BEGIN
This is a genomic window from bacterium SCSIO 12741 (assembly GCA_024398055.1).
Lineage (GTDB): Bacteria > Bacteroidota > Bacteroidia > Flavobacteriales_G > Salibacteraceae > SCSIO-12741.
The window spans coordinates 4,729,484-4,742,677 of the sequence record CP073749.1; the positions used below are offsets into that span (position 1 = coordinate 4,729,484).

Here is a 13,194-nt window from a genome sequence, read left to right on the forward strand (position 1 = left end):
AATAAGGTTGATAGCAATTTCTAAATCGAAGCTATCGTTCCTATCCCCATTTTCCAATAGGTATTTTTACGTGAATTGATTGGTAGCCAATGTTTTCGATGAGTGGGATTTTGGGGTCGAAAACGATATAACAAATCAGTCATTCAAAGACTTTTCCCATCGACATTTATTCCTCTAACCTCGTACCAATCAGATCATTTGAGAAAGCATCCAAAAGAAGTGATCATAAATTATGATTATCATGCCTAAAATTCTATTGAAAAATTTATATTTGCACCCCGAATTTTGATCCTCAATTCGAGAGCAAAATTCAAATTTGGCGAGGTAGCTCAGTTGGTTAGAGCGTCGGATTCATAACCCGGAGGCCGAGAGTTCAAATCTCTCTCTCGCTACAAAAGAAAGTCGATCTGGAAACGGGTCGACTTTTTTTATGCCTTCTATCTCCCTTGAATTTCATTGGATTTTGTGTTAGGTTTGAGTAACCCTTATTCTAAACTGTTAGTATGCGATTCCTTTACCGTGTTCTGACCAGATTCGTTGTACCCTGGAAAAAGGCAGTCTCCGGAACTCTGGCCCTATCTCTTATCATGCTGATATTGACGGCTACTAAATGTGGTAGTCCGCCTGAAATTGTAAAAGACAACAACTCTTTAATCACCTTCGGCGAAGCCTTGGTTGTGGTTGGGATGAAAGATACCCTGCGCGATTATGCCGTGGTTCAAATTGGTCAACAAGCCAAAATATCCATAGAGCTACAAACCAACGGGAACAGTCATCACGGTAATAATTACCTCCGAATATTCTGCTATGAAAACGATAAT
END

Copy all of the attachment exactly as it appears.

This is a genomic window from bacterium SCSIO 12741 (assembly GCA_024398055.1).
Lineage (GTDB): Bacteria > Bacteroidota > Bacteroidia > Flavobacteriales_G > Salibacteraceae > SCSIO-12741.
The window spans coordinates 4,729,484-4,742,677 of the sequence record CP073749.1; the positions used below are offsets into that span (position 1 = coordinate 4,729,484).

Here is a 13,194-nt window from a genome sequence, read left to right on the forward strand (position 1 = left end):
AATAAGGTTGATAGCAATTTCTAAATCGAAGCTATCGTTCCTATCCCCATTTTCCAATAGGTATTTTTACGTGAATTGATTGGTAGCCAATGTTTTCGATGAGTGGGATTTTGGGGTCGAAAACGATATAACAAATCAGTCATTCAAAGACTTTTCCCATCGACATTTATTCCTCTAACCTCGTACCAATCAGATCATTTGAGAAAGCATCCAAAAGAAGTGATCATAAATTATGATTATCATGCCTAAAATTCTATTGAAAAATTTATATTTGCACCCCGAATTTTGATCCTCAATTCGAGAGCAAAATTCAAATTTGGCGAGGTAGCTCAGTTGGTTAGAGCGTCGGATTCATAACCCGGAGGCCGAGAGTTCAAATCTCTCTCTCGCTACAAAAGAAAGTCGATCTGGAAACGGGTCGACTTTTTTTATGCCTTCTATCTCCCTTGAATTTCATTGGATTTTGTGTTAGGTTTGAGTAACCCTTATTCTAAACTGTTAGTATGCGATTCCTTTACCGTGTTCTGACCAGATTCGTTGTACCCTGGAAAAAGGCAGTCTCCGGAACTCTGGCCCTATCTCTTATCATGCTGATATTGACGGCTACTAAATGTGGTAGTCCGCCTGAAATTGTAAAAGACAACAACTCTTTAATCACCTTCGGCGAAGCCTTGGTTGTGGTTGGGATGAAAGATACCCTGCGCGATTATGCCGTGGTTCAAATTGGTCAACAAGCCAAAATATCCATAGAGCTACAAACCAACGGGAACAGTCATCACGGTAATAATTACCTCCGAATATTCTGCTATGAAAACGATAAT